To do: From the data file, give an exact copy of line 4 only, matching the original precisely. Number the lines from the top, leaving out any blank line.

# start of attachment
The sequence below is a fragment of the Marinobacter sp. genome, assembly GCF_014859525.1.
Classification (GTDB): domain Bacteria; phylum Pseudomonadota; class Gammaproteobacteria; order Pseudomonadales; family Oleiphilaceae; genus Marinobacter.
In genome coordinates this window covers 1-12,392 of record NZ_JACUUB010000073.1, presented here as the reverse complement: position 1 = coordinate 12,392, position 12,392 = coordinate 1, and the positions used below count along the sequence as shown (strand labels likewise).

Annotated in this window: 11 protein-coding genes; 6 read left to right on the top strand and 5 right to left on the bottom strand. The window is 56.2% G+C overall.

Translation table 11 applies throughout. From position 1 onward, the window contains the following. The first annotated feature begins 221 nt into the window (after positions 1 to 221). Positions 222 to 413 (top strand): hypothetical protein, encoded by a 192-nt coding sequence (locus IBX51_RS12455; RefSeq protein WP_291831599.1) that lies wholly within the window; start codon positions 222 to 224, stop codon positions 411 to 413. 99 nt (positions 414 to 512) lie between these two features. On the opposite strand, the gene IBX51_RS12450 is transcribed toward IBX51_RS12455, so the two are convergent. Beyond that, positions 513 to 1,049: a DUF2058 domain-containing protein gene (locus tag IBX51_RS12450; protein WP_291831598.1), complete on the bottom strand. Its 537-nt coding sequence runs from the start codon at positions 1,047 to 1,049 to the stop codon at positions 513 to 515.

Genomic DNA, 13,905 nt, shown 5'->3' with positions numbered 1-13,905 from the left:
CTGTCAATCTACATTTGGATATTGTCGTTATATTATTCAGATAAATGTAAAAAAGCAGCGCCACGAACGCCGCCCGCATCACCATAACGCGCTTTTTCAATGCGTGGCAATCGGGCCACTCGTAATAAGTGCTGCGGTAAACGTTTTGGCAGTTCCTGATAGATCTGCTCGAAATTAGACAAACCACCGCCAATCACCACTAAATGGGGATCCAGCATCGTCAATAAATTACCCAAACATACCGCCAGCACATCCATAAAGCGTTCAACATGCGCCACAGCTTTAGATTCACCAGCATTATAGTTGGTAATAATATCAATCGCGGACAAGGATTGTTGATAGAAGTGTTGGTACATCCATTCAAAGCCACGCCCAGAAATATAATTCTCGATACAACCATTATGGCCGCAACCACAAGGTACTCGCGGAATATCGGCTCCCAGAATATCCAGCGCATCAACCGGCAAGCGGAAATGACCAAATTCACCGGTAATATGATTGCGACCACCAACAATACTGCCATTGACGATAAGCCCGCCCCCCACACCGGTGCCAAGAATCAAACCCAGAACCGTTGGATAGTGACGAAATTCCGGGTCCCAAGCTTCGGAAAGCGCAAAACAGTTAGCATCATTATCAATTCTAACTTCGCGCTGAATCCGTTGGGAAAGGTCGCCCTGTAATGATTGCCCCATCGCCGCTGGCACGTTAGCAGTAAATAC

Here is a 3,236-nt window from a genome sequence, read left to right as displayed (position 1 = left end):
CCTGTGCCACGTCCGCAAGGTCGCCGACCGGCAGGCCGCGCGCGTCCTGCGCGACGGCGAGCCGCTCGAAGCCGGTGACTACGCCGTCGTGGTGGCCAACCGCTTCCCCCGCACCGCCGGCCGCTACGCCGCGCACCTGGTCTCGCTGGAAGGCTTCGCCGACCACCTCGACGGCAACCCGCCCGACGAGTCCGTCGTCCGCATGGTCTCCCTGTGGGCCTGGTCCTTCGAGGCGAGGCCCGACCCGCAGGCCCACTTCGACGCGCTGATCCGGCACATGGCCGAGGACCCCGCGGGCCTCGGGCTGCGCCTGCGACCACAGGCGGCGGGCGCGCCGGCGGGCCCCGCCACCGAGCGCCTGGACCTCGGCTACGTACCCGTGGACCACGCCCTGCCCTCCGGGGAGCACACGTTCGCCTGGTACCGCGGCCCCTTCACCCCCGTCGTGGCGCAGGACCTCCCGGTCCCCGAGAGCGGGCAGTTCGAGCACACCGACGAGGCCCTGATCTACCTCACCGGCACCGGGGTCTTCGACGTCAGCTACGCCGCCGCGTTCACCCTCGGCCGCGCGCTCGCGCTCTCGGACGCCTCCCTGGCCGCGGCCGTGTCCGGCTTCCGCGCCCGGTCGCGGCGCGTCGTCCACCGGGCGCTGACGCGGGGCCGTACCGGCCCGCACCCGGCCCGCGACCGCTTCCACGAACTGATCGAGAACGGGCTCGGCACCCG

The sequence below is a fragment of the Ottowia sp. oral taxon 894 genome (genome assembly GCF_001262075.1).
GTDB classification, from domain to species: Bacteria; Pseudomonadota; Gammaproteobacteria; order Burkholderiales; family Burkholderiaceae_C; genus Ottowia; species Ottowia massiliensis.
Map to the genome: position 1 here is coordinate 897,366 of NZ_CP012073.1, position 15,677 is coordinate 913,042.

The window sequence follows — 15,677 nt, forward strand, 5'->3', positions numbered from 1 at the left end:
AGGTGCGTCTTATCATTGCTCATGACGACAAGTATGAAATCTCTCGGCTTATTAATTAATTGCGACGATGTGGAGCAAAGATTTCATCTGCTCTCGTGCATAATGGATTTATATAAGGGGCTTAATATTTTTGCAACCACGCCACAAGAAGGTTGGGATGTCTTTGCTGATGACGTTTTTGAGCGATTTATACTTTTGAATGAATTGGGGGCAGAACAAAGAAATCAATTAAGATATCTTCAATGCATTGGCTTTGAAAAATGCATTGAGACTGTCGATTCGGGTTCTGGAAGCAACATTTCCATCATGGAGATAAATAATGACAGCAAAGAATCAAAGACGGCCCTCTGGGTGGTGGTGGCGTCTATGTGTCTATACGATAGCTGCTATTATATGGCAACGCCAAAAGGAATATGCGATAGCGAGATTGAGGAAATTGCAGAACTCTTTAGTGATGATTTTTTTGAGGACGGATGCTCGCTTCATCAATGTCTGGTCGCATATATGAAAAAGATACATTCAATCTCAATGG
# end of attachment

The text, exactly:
Annotated in this window: 11 protein-coding genes; 6 read left to right on the top strand and 5 right to left on the bottom strand. The window is 56.2% G+C overall.